Having started her career in 1994 at MullenLowe when the agency consisted of one office in Wenham, Massachusetts, Kristen Cavallo knows the agency from the inside out.
After moving between The Martin Agency and MullenLowe over the next couple of decades, she was made The Martin Agency CEO in December 2017. In November 2022, Cavallo was promoted to become global CEO of MullenLowe, while holding on to her role at The Martin Agency.
With an expanded role, Cavallo wants MullenLowe to value the importance of valuing creativity and developing relationships with clients who have demonstrated their capability for brave work.
In an interview with Campaign Asia-Pacific when she was in Singapore, Kristen Cavallo, chief executive officer of The Martin Agency and MullenLowe Global, stated that the agency’s philosophy is not to focus on brands but on clients who have done exceptional work regardless of the brand, product, or industry.
“I’m a hands-on person in client relationships, born out of a belief different from many of my peers. When I ran new businesses in my prior roles, I believed any brand could be significant,” explains Cavallo.
“As a starter, our job is to make them great, but only some will be. However, it’s not because of the brand, product, or industry. The clients either don’t value creativity or must learn how to protect and fight for it. I look every year at the clients doing the best work, the work that stands out, that is brave. I follow them on LinkedIn. I look at the people around them and their work.”
Cavallo says she follows her key clients throughout their careers, regardless of what brand they represent. She tries to go after those pieces of business because she knows that person is capable of brave work.
The Martin’s Agency work for Mondelez’s Oreo
“When I get that person and develop a relationship, I stay in touch with them. I call them all the time. I text or call them if I am randomly walking and thinking about things. So I am close to many of my clients,” says Cavallo.
An important learning on brand positioning after working with brands like Mondelez, UPS, and Geico in the USA, is that brands need enemies. They need enemies more than purpose, in fact both are required to define the other.
“Clients must understand that they stand against as a brand, not just their purpose. Defining your enemies can be more critical when positioning your company than your purpose. This can be a breakthrough in positioning yourself, as not all companies have the same enemies,” explains Cavallo.
“Drawing attention to your brand can come from debates or tension, ultimately driving sales. Building a tolerance for relevance and standing out takes courage, patience, and trust. Trust your consumers to stand up for you and your agency to let you go to places where you might be alone or first. Relevance is a collaborative experience and requires a lot of effort to achieve.”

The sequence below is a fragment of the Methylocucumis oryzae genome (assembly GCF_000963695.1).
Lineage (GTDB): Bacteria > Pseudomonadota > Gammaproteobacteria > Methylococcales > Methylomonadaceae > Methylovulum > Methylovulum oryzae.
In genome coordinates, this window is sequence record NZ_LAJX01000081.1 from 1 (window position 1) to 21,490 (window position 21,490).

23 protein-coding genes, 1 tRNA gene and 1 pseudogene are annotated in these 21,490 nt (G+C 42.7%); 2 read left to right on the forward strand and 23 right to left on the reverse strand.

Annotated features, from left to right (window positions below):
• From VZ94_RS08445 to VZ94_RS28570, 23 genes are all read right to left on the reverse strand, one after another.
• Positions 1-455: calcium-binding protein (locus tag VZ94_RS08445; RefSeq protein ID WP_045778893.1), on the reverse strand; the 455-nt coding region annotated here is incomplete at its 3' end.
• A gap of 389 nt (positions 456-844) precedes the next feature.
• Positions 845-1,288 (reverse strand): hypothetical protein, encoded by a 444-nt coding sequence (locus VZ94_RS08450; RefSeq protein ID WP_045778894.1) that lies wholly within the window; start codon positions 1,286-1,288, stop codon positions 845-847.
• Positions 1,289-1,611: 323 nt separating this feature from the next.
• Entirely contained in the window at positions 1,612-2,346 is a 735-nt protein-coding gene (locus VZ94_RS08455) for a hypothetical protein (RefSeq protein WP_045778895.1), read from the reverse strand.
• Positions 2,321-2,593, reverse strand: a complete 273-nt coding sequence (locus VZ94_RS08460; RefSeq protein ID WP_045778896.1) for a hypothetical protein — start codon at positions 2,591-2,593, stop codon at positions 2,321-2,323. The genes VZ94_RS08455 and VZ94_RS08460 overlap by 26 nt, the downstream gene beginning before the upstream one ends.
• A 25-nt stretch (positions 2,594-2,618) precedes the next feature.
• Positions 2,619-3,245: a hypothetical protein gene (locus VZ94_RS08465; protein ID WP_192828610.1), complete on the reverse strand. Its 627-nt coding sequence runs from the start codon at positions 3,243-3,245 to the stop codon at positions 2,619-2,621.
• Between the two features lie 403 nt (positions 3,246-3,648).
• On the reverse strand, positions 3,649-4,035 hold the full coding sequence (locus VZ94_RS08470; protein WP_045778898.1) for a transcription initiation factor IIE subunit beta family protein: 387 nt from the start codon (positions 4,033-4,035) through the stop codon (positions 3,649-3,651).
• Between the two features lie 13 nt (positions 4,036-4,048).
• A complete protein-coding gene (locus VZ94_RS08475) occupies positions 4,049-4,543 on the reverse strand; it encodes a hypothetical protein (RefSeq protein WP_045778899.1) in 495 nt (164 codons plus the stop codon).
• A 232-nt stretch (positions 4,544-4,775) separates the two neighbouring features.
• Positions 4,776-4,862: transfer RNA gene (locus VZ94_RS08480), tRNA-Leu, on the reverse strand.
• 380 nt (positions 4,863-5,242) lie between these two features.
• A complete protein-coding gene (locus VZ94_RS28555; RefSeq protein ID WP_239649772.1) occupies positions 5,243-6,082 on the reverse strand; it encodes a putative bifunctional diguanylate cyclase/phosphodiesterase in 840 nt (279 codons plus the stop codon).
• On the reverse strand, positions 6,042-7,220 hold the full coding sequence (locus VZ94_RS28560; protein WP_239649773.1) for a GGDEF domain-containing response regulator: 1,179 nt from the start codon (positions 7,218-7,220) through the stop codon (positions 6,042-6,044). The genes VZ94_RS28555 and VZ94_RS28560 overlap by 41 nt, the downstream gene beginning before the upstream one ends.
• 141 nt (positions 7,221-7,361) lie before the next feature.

Improving diversity within MullenLowe
In Campaign’s Agency Report Card 2021, we said that the agency falls short in its people and inclusivity initiatives. When questioned, Cavallo did not debate the importance of diversity in leadership teams. It is vital and that diverse groups have higher margins, revenue, and morale, she opines.
She further elaborates on how homogeneity, favouring either gender, creates a culture of exclusion. Any gender, or race, or ethnicity when underrepresented feels undervalued and underperforms. Homogeneity could include all females, which is not ideal, but diversity in leadership teams is essential for success.
“A diverse leadership team outperforms homogenous leadership teams. However, that doesn’t mean homogeneity can mean all females too. That’s not good, either. So I’m looking for diversity in my leadership teams. I believe, and research has proven, that diverse leadership teams have higher margins, higher revenue, and higher morale,” explains Cavallo.
“That is ultimately what Paul (Soon) and I, and all my CEOs, are responsible for, and it’s one of the levers we can control. So it’s something I will be looking for, and if they’re not diverse in their leadership team, I will ask why? Because I know it works.”
She adds: “In a perfect world, or at least right now in the US, I must think it through. It might be a 60-40 gender split. But you know, I wouldn’t go anywhere. So 60-40 or 50-50 is fine. We are probably too skewed when it gets to 70-30.”
The importance of PR in sustainability
Cavallo is also a firm believer in the role of PR in building a brand’s reputation and increasing its visibility.
She acknowledges the importance of sustainability, which is MullenLowe Salt’s primary focus, and mentions that PR capabilities are necessary across all groups, even if they do not do it for their clients’ work.
“Salt has become fully assimilated into the offices where it resides. Its practice focus is still primarily on sustainability. I am a huge believer in the role of PR, though. It is the tip of the spear for all brands. And so, in areas where we do not have Salt, I think we might bring Salt in if it makes sense for that market,” says Cavallo.
“Indeed, sustainability makes sense today for brands and companies. But all our groups also need PR capabilities, even if they don’t do it for their clients’ work. We need to do it for ourselves but certainly for our clients. As a result, the most talked-about brands grow faster.”
Cavallo also stresses that just doing work and putting it out in the world is insufficient.
“We have to make sure that people know we have done the work, not necessarily that we, MullenLowe, have made it, but that the client, Unilever, or DoorDash, or whomever, whoever the client is, the consumers need to know that they have made that work. So we need to draw their attention to it,” says Cavallo.